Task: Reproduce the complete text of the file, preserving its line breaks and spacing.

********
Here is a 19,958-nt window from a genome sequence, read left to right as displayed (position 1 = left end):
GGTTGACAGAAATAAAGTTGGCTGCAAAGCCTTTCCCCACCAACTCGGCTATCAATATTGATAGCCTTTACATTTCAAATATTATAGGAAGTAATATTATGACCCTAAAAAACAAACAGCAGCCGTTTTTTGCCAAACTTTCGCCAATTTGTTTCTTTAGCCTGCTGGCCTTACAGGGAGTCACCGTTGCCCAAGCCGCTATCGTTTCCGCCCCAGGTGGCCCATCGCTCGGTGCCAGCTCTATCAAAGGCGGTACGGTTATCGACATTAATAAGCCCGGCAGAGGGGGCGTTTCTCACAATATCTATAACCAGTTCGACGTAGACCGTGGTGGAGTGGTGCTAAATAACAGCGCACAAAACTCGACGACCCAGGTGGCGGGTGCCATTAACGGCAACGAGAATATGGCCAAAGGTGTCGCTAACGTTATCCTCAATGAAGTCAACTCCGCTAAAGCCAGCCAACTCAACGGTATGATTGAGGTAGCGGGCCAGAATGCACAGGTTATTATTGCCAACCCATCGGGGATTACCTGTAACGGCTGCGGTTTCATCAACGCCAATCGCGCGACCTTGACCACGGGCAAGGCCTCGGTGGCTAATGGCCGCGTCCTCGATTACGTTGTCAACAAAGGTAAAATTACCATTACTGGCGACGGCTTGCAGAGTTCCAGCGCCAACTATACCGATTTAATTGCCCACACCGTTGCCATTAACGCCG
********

Here is a 19,958-nt window from a genome sequence, read left to right as displayed (position 1 = left end):
GGTTGACAGAAATAAAGTTGGCTGCAAAGCCTTTCCCCACCAACTCGGCTATCAATATTGATAGCCTTTACATTTCAAATATTATAGGAAGTAATATTATGACCCTAAAAAACAAACAGCAGCCGTTTTTTGCCAAACTTTCGCCAATTTGTTTCTTTAGCCTGCTGGCCTTACAGGGAGTCACCGTTGCCCAAGCCGCTATCGTTTCCGCCCCAGGTGGCCCATCGCTCGGTGCCAGCTCTATCAAAGGCGGTACGGTTATCGACATTAATAAGCCCGGCAGAGGGGGCGTTTCTCACAATATCTATAACCAGTTCGACGTAGACCGTGGTGGAGTGGTGCTAAATAACAGCGCACAAAACTCGACGACCCAGGTGGCGGGTGCCATTAACGGCAACGAGAATATGGCCAAAGGTGTCGCTAACGTTATCCTCAATGAAGTCAACTCCGCTAAAGCCAGCCAACTCAACGGTATGATTGAGGTAGCGGGCCAGAATGCACAGGTTATTATTGCCAACCCATCGGGGATTACCTGTAACGGCTGCGGTTTCATCAACGCCAATCGCGCGACCTTGACCACGGGCAAGGCCTCGGTGGCTAATGGCCGCGTCCTCGATTACGTTGTCAACAAAGGTAAAATTACCATTACTGGCGACGGCTTGCAGAGTTCCAGCGCCAACTATACCGATTTAATTGCCCACACCGTTGCCATTAACGCCG